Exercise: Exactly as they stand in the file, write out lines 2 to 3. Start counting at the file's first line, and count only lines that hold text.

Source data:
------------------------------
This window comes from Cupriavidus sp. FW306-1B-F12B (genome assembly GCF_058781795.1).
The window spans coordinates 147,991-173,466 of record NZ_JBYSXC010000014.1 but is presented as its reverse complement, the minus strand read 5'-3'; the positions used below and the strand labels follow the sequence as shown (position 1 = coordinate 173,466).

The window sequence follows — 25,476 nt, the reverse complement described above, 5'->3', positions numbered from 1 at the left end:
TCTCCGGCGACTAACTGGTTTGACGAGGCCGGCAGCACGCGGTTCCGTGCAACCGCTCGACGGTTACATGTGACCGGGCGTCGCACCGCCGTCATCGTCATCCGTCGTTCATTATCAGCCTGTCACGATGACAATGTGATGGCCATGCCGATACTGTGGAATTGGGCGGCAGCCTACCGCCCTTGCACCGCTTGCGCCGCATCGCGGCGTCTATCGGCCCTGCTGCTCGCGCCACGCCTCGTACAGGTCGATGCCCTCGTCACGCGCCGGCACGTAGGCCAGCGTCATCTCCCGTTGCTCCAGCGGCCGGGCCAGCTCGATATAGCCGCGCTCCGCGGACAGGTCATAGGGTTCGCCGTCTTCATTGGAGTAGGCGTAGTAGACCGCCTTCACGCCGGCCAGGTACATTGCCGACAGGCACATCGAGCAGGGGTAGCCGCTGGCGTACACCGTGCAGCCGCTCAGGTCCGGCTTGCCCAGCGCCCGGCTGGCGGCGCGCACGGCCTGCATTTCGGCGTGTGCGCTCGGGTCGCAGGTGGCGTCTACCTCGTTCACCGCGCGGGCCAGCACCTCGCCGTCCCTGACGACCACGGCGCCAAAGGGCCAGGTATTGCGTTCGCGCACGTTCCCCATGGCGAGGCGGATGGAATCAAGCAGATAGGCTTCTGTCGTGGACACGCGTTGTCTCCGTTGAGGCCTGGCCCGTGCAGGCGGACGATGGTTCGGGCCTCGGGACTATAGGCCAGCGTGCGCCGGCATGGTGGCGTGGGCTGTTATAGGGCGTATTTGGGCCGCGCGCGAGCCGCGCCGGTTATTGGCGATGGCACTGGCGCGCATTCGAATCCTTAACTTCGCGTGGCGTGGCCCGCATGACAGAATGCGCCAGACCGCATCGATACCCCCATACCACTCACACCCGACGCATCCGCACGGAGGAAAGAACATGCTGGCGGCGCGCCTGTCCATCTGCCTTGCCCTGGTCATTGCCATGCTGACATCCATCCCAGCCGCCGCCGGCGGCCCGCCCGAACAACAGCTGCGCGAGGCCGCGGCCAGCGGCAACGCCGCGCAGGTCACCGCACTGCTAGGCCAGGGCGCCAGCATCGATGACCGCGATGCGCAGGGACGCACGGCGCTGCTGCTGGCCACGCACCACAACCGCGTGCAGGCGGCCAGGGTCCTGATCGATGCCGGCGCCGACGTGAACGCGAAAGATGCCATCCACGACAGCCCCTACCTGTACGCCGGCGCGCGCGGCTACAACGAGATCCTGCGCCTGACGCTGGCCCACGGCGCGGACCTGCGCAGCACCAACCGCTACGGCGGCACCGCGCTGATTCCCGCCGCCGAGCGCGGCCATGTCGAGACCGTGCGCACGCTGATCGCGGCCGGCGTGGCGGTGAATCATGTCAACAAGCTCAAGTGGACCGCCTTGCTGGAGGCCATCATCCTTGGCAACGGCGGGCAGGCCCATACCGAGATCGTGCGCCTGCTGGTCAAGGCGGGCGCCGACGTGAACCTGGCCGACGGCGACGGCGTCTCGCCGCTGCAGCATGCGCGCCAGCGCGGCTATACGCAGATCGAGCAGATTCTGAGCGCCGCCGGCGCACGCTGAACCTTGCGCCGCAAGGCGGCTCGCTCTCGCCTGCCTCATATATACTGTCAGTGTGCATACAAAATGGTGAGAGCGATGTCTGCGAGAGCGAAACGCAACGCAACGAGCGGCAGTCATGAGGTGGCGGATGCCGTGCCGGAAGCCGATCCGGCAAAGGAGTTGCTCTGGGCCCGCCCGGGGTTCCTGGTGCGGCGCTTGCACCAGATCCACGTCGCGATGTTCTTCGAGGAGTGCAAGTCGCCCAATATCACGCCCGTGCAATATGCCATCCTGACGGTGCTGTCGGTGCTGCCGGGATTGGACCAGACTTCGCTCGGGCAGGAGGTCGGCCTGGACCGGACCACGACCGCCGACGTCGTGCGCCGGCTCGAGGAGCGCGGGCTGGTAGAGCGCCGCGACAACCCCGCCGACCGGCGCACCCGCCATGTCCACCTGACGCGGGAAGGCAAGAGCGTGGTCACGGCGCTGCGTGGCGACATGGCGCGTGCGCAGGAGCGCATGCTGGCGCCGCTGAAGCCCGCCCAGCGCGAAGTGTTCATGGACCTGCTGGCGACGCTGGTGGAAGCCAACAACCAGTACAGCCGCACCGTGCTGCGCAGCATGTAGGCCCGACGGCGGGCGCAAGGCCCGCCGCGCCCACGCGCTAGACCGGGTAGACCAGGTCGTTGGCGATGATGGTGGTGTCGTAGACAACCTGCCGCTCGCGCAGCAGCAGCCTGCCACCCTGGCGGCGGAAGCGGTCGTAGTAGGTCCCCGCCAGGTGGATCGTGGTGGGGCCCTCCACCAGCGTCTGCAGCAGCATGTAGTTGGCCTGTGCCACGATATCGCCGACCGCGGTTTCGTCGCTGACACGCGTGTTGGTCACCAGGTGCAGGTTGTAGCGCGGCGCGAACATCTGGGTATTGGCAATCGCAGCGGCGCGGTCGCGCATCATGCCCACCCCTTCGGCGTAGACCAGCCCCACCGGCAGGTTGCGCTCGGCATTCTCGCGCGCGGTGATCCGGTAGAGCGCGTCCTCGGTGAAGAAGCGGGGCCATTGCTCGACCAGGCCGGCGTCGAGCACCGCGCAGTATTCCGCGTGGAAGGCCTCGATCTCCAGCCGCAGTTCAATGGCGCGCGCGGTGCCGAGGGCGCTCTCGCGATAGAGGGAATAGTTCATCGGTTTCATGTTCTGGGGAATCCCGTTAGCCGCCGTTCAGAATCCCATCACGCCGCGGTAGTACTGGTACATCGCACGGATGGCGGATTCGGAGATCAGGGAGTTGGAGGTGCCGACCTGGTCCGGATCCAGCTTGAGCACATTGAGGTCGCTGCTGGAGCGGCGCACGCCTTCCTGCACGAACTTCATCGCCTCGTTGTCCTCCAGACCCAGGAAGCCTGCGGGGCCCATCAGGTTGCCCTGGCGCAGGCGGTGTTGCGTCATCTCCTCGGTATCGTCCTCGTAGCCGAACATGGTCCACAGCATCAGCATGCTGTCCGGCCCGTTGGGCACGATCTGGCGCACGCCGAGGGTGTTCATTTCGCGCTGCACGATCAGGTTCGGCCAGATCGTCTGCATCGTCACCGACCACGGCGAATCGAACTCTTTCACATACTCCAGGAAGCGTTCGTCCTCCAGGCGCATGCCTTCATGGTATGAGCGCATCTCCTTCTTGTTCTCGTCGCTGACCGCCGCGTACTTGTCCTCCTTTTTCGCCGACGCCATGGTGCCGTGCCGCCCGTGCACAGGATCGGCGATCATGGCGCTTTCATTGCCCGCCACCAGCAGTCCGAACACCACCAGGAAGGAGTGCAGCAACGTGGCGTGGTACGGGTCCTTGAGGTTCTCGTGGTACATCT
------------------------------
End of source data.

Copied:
The window spans coordinates 147,991-173,466 of record NZ_JBYSXC010000014.1 but is presented as its reverse complement, the minus strand read 5'-3'; the positions used below and the strand labels follow the sequence as shown (position 1 = coordinate 173,466).

The window sequence follows — 25,476 nt, the reverse complement described above, 5'->3', positions numbered from 1 at the left end: